"The film does something that the book can't do, which is when you see the faces of the people we're interviewing. You see their emotion and you see how the effects of that fire 40, almost 45 years ago now still affects them," Valencia said.

While bringing back several sources from Valencia's book for on-camera interviews for the documentary, the filmmakers also used television footage and radio transmissions archived from the event.

"The original recordings from dispatch to people in the field were preserved, luckily. We use the recordings throughout the film, and it adds an eerie quality to it because there's moments when you can tell there's urgency to find someone who's not responding on the other end of the radio," said Hite, who took on the roles of director, cinematographer, and co-editor of FireStorm '77. "Those are the moments we really tried to tap into. That's where cinema can really go places."

Out of the various radio transmissions collected, there's one recording from Fire Chief Billy Bell—who was tragically entrapped and killed during the Honda Canyon Fire—that Ford hasn't been able to shake off.

"I still get the heebie-jeebies when I hear Chief Bell say, 'Somebody, I'm stuck in here and I can't get out,'" Ford said. "That just reverberates in my head almost every day, to some degree."

click to enlarge REVISITING THE FLAMES FireStorm '77 producer and technical consultant Joseph N. Valencia (pictured) was part of the Santa Barbara County Strike Team that arrived to fight the Honda Canyon Fire in 1977. He was only 19 at the time. In 2004, Valencia wrote a book, Beyond Tranquillon Ridge (which FireStorm '77 is adapted from), to recount not only his firefighting efforts, but those of more than 100 interviewees. - COURTESY PHOTOS BY GLENN FUSS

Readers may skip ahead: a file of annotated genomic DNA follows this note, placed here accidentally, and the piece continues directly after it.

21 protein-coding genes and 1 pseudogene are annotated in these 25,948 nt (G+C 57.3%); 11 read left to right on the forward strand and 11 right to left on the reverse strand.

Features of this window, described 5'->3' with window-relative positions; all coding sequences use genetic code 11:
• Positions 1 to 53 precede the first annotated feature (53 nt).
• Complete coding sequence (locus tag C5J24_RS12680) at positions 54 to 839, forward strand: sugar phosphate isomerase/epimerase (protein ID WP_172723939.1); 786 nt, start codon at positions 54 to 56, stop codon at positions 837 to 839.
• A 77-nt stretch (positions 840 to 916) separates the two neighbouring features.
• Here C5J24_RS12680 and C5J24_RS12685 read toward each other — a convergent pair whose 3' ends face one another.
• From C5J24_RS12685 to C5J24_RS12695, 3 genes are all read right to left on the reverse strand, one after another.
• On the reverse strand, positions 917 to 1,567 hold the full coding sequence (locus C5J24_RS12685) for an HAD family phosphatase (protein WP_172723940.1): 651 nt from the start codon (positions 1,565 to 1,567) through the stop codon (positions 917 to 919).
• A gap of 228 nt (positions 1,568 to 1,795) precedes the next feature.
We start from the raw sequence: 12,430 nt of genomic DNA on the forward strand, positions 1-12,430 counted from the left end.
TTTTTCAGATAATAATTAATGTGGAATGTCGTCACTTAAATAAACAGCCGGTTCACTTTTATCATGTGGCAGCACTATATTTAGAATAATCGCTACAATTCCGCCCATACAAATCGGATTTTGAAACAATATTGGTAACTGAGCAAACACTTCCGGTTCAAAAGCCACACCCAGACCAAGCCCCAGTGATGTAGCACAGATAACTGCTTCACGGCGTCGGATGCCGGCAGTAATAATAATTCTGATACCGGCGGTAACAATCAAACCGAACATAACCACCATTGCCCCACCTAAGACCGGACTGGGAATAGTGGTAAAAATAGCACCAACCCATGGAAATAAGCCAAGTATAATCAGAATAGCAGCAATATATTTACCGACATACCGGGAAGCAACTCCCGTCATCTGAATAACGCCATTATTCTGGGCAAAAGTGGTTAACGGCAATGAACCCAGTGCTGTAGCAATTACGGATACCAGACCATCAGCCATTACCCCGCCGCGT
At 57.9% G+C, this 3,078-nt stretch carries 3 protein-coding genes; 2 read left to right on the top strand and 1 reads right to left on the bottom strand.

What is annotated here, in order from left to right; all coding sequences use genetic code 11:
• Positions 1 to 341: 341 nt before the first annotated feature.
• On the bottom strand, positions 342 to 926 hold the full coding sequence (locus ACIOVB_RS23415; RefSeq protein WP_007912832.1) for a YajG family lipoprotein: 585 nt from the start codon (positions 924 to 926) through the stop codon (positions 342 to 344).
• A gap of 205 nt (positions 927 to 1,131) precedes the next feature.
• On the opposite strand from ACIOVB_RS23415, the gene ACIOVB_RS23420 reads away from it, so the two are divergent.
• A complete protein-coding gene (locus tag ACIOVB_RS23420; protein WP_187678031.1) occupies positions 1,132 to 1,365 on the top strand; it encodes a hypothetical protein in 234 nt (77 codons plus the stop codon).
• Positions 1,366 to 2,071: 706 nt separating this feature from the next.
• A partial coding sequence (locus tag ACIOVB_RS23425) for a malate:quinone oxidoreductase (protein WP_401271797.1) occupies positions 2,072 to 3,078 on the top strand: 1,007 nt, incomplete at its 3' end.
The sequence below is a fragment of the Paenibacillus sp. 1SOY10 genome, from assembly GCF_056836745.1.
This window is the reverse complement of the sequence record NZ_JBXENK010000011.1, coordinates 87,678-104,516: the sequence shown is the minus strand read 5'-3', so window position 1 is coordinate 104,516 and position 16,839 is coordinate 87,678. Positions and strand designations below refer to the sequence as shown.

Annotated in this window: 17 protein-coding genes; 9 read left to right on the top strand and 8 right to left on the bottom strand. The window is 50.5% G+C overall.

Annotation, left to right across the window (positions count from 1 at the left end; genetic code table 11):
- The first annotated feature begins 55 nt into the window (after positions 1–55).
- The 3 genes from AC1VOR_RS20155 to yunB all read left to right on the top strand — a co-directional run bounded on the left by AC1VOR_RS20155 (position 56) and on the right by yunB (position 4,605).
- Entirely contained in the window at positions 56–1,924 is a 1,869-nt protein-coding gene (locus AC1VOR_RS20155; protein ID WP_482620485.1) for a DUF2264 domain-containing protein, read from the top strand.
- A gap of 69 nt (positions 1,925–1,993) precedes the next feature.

• Courtesy Photos By Glenn Fuss
  • REVISITING THE FLAMES FireStorm '77 producer and technical consultant Joseph N. Valencia (pictured) was part of the Santa Barbara County Strike Team that arrived to fight the Honda Canyon Fire in 1977. He was only 19 at the time. In 2004, Valencia wrote a book, Beyond Tranquillon Ridge (which FireStorm '77 is adapted from), to recount not only his firefighting efforts, but those of more than 100 interviewees.

Ford was interviewed himself, of course, and served as an executive producer and co-editor on the final film, which was completed around November of 2020. Since then, FireStorm '77 has been entered into more than a dozen film festivals and has won at least five awards. At the 2021 San Luis Obispo International Film Festival, it won Best Documentary Feature Film in the Central Coast Filmmaker Showcase.

One of the next festivals FireStorm '77 will be a part of is the Cambria Film Festival's SummerFest, which runs from Aug. 20 to Aug. 23. The film can also currently be streamed through MalibuFlix (which is available to subscribers for a monthly fee of $5.99).

"It's relatively cheap. I remember before the pandemic, it was like 100 bucks to go to a movie theater," Ford said. "With streaming, I can tell anybody in the world to watch the film, and they can. I have family in Australia and they've all seen it."

Valencia said he believes the film is resonating with audiences because it tells "a classic story of human struggle, of people trying to do the best they can under dire circumstances and making it through—not just making it through a fire, but making it through 44 years of not being able to tell their story." Δ

Calendar Editor Caleb Wiseblood is already streaming. Send comments to cwiseblood@newtimesslo.com.